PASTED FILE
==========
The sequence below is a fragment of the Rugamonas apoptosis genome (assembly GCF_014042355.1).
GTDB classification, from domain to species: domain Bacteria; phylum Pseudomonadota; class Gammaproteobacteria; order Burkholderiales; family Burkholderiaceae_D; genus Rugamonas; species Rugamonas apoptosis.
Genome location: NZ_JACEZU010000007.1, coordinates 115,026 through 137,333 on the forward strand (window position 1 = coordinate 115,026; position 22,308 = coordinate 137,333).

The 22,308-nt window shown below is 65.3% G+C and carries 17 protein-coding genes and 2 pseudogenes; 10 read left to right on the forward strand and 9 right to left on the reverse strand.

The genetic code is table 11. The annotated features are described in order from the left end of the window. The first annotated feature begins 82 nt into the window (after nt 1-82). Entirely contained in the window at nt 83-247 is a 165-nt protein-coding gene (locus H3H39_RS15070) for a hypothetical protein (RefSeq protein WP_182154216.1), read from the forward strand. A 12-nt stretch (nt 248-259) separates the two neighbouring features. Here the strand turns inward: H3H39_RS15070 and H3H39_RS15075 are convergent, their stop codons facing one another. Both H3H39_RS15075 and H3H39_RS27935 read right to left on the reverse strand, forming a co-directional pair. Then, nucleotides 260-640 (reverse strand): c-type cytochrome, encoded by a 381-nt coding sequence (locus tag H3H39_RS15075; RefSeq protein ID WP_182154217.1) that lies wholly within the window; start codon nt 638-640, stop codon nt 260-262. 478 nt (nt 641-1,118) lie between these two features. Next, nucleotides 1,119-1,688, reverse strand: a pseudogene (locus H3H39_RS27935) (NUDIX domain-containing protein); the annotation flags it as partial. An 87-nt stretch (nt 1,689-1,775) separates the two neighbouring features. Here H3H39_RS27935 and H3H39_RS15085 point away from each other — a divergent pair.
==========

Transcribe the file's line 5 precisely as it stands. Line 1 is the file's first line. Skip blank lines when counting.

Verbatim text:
The genetic code is table 11. The annotated features are described in order from the left end of the window. The first annotated feature begins 82 nt into the window (after nt 1-82). Entirely contained in the window at nt 83-247 is a 165-nt protein-coding gene (locus H3H39_RS15070) for a hypothetical protein (RefSeq protein WP_182154216.1), read from the forward strand. A 12-nt stretch (nt 248-259) separates the two neighbouring features. Here the strand turns inward: H3H39_RS15070 and H3H39_RS15075 are convergent, their stop codons facing one another. Both H3H39_RS15075 and H3H39_RS27935 read right to left on the reverse strand, forming a co-directional pair. Then, nucleotides 260-640 (reverse strand): c-type cytochrome, encoded by a 381-nt coding sequence (locus tag H3H39_RS15075; RefSeq protein ID WP_182154217.1) that lies wholly within the window; start codon nt 638-640, stop codon nt 260-262. 478 nt (nt 641-1,118) lie between these two features. Next, nucleotides 1,119-1,688, reverse strand: a pseudogene (locus H3H39_RS27935) (NUDIX domain-containing protein); the annotation flags it as partial. An 87-nt stretch (nt 1,689-1,775) separates the two neighbouring features. Here H3H39_RS27935 and H3H39_RS15085 point away from each other — a divergent pair.